The government has released a set of proposals to address issues with executive pay, stakeholder engagement and private companies.
For governance professionals, the UK government’s response to a consultation on its November 2016 green paper on corporate governance reform is among the key events of this year.
Under proposed reforms, the Department for Business, Energy and Industrial Strategy (BEIS) will join with regulators and industry to address issues of executive pay; strengthen employee, customer and supplier voices; and encourage corporate governance in large, privately-held businesses.
Not all the options discussed in the green paper made the final cut, prompting accusations in the press that the government had retreated from its original proposals.
ICSA: The Governance Institute supports sound governance principles and wishes to improve the standard of governance in the UK.
As we said to the prime minister on 24 January in our joint letter with the Institute of Directors, the International Corporate Governance Network (ICGN) and the Trades Union Congress (TUC):
There are certainly some areas where improvement should be actively sought; others where more time should be given to assess the effectiveness of legal and regulatory measures that have already been taken; and still others where we are not convinced that an adequate case has been made for change.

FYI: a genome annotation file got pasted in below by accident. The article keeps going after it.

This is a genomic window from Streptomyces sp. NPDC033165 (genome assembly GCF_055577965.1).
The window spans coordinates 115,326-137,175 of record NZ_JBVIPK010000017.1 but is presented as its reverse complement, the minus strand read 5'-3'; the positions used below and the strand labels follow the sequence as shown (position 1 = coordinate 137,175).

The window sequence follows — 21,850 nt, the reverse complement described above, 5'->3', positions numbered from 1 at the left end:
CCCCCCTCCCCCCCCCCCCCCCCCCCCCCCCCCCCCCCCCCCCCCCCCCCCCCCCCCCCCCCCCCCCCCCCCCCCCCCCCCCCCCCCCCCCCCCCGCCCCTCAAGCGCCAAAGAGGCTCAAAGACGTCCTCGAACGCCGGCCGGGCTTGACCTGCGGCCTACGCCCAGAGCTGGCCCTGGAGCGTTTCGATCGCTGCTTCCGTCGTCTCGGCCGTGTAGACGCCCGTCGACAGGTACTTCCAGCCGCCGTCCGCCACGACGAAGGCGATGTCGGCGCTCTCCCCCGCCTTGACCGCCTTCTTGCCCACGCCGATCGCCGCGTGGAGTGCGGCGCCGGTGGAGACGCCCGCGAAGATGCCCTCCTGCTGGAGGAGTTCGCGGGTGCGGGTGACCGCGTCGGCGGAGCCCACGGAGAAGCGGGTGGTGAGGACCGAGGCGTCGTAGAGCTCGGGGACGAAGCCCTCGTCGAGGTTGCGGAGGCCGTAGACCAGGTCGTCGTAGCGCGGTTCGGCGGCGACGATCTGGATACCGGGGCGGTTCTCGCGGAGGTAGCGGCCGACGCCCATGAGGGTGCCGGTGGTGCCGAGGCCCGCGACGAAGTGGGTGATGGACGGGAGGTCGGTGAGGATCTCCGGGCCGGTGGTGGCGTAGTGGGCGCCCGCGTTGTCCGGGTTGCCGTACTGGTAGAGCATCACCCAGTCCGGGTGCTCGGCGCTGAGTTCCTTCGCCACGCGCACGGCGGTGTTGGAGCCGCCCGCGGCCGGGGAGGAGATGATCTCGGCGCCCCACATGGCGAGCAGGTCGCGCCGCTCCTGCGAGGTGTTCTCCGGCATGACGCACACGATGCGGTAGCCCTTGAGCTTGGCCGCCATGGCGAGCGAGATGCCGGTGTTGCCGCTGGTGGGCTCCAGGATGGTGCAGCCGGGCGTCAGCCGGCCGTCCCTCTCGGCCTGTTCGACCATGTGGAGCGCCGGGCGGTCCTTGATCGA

We were among those who responded to the green paper and have since worked with officials at BEIS as they develop their thinking.
Our view is that the government proposals have fairly balanced the desire to see some issues addressed more quickly with awareness that legal, regulatory and industry initiatives over the last few years are starting to have an effect.
We believe that executive pay is sometimes excessive and that action needs to be taken to address it.
There is a good argument that high pay is not solely an issue in public companies, who may only account for a small proportion of the highly-paid in our society. But this is the issue that the government has chosen to address and — rightly — it has focused on some of the gaps in existing legislation.
We previously urged the government to remember that the changes to executive pay regulation brought in during 2013 are only just coming into effect and argued that shareholders do not need stronger powers over executive pay right now.
In 2016 there were relatively few companies that saw shareholder votes against their remuneration reports, and in 2017 even fewer saw votes against their remuneration policies.
This suggests that engagement between companies and stakeholders has been effective, justifying the government’s decision not to introduce annual binding votes on remuneration.
In our view, this was unlikely to reduce levels of executive pay, and could have made it more difficult for companies to recruit talented individuals, and led to short-term thinking.